– What was Jane Austen reading?
Several university classes this semester have explored this question by means of a dedicated display case in Rare Books and Special Collections. Shakespeare – Bacon – Hume – Johnson – Burney – Voltaire – Rousseau are just a few of the highlighed authors from the long eighteenth century.
Between 1798 and 1813, four years before her untimely death at the age of 41, Austen visited her brother’s estate housing a splendid private library at Godmersham Park. McGill Rare Books and Special Collections, in partnership with the McGill Burney Centre, is showcasing a sampling of books that Jane Austen and her family were enjoying, featuring titles from the long eighteenth century. Our choices were based on exact matches to the imprints once held in the Godmersham Library, and, only those works in their original bindings. The books effectively reflect the look and feel of the Library aided by a scenography that recalls the interior of the re-imagined Library.
The display offers a glimpse at contemporary female writers held in the library, such as Frances Burney’s The Wanderer (1814) in five volumes, and Jane Austen’s prized first edition of Sense and Sensibility (1811) printed in three volumes with the original half-title, making it worth several tens of thousands of dollars today. Inside the front cover on the fly-leaf of this very copy is an inscription indicating that it was first owned by a resident of Quebec as early as March 10th, 1816, revealing that the circulation of popular novels across the Atlantic occurred at relatively good speed.
McGill is an important centre for Enlightenment-era authors as a whole. From the République des lettres françaises, we were able to make exact matches to eight titles by Voltaire of a possible 24, including one of the first French editions of Candide (1759), being an untampered copy from an eighteenth century bookseller, still in its original blue paper wrappers. We also matched four titles by Rousseau of a possible seven. For instance, Emilius (1763) is a match in the English language edition in two volumes; while Julie (1761), is in the original French produced by Rousseau’s exclusive publisher Marc-Michel Rey, in three bound volumes. It would appear that either language sufficed as readings copies in this private library.
From the literary and historical classics we present a leather bound pocket book edition in 24-volumes of Bell’s Shakespeare with copious “ copper plate embellishments” and a long subscribers list (1788), along with the first English-language edition of Bacon’s Of the Advancement and Proficience of Learning, (1640) representing the earliest publication in the display. From the Scottish Enlightenment, we matched readily enough Hume’s History of England in six volumes in-quarto (1762). In fact, McGill owns three copies of this edition demonstrating the in-depth collecting that is has been achieved for the Hume Collection over the past 75 years, making it the best institutional library outside of Edinburgh for Hume research.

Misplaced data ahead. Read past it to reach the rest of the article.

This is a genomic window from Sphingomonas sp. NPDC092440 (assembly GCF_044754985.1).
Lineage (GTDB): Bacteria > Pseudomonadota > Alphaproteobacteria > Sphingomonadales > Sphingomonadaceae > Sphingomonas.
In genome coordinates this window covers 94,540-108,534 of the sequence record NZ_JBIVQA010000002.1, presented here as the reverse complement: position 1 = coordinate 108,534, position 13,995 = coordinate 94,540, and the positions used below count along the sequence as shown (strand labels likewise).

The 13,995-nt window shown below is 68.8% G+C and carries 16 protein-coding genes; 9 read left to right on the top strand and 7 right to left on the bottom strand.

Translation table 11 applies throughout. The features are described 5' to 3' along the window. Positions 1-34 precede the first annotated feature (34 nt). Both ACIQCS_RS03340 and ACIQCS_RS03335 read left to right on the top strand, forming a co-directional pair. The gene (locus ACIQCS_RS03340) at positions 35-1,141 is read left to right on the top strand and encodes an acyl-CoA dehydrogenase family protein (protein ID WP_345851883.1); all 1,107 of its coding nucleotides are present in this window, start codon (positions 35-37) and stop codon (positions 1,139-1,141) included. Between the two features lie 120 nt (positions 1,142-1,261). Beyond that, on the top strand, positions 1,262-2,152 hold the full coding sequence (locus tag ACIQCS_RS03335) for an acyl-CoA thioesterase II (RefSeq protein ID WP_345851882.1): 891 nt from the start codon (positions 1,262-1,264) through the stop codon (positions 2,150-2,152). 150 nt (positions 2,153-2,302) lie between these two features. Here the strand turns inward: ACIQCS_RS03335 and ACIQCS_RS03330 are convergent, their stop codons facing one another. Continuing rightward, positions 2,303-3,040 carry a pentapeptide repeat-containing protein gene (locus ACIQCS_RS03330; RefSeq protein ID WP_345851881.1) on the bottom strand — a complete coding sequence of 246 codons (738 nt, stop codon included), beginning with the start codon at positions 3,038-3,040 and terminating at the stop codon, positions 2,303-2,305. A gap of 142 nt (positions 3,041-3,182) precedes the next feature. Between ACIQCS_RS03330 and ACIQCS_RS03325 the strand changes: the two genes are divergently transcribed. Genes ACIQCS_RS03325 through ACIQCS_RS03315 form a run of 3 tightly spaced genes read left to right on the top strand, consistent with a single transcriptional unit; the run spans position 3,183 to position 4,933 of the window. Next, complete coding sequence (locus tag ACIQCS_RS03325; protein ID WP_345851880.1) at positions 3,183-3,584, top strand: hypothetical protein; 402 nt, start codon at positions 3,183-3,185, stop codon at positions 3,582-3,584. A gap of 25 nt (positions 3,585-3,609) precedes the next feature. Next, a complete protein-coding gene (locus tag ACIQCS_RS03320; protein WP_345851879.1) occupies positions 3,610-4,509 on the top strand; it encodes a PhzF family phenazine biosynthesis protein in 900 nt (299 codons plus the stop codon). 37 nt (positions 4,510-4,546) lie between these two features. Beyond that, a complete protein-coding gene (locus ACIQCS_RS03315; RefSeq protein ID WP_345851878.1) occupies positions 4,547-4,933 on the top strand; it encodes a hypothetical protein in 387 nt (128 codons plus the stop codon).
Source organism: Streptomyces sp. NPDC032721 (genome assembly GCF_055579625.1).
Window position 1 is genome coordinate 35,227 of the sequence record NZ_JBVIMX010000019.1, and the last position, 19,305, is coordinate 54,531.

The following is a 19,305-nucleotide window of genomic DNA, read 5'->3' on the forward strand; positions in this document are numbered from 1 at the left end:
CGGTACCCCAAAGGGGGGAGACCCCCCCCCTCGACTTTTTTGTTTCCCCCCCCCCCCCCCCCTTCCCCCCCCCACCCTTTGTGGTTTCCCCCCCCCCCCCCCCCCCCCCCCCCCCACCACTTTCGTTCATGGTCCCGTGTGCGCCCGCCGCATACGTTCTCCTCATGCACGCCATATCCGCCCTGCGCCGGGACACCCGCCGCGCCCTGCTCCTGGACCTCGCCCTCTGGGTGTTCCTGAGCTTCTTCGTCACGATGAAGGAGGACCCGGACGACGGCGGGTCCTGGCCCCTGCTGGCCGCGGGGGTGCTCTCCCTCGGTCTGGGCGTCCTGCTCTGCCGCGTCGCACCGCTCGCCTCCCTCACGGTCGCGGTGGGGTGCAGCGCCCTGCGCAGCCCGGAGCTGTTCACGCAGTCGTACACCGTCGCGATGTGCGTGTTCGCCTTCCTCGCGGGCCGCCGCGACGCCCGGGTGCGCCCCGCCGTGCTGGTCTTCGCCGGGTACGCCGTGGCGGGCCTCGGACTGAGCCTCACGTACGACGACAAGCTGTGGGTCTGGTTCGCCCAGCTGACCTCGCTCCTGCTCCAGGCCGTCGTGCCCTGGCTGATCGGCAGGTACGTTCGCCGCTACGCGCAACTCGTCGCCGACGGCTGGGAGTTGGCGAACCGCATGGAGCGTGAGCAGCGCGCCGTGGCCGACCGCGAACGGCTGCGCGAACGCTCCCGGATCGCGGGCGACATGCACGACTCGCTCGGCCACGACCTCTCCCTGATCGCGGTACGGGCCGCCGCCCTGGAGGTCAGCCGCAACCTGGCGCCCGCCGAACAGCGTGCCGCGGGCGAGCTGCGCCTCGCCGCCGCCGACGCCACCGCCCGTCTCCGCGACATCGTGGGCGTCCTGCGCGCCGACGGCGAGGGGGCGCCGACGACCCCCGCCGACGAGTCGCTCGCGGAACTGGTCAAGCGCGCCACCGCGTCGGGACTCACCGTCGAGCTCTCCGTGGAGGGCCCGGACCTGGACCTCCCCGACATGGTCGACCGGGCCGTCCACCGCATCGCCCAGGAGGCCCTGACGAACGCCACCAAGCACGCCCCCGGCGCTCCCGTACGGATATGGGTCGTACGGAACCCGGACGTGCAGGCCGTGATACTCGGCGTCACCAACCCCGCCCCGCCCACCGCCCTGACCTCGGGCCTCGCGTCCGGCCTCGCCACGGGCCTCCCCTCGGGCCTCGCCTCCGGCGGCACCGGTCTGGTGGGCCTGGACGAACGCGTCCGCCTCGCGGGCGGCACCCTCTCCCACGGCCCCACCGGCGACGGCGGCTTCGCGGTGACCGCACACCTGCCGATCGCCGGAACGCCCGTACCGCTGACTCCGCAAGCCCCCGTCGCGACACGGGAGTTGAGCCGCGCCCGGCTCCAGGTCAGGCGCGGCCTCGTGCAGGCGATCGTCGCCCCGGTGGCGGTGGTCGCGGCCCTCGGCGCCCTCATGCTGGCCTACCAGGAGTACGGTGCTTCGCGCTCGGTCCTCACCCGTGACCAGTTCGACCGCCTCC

The absolute star item of the exhibit is The American Gazetteer (1762) published in London in three volumes, the same set formerly sitting on the shelves of the Godmersham Library. With its many fold-out maps, this resource would have been a key resource on the British colonies and of great interest to British landowners.
This copy was quite probably held in the hands of Jane Austen. Moreover, it is the only Godmersham Library book identified in Canada to date.
Historical traces in books led researchers to uncover this title by the evidence of a highly stylized bookplate of Jane’s family relation (Montagu George Knight of Chawton) along with an accompanying shelf mark.
The set came to McGill by way of Lawrence Lande, an avid collector of British colonial books. Our research to date indicates that this book was one of the first editions he purchased between 1955 and 1965, the date on which Lande donated the results of his Canadiana collecting to McGill Library’s Rare Books and Special Collections. It is now known as the widely esteemed Lande Collection of Canadiana. Professor Peter Sabor suggests that this scenario fits perfectly with the biography of Edward Knight III who funded, right at this time, the private school tuitions for his sons by selling parts of the Library as of 1935.
The Godermersham Lost Sheep Society (GLOSS), is seeking to locate the rest of the scattered volumes. Search your library catalogue for the bookplates of “Montagu Knight” in the notes or provenance section of the search page. Contact the McGill Burney Centre if you would like more information or would like to report a match.
The exhibit was created to accompany an event hosted by ROAAr Reading with Austen with the Director of McGill’s Burney Centre Peter Sabor and PhD Candidate Catherine Nygren on the occasion of the launch of the Burney Centre’s new website:
Reading with Austen (www.readingwithausten.com).
Curated by Ann Marie Holland, Rare Books and Special Collections with the precious collaboration of Willow White, PhD Candidate in English Literature at McGill University , the display is on view currently and through to Dec 24 2019 in the Reading Room of Rare Books and Special Collections, 4th floor, McLennan Library Building.
Opening hours 10 am – 6 pm. Monday to Friday.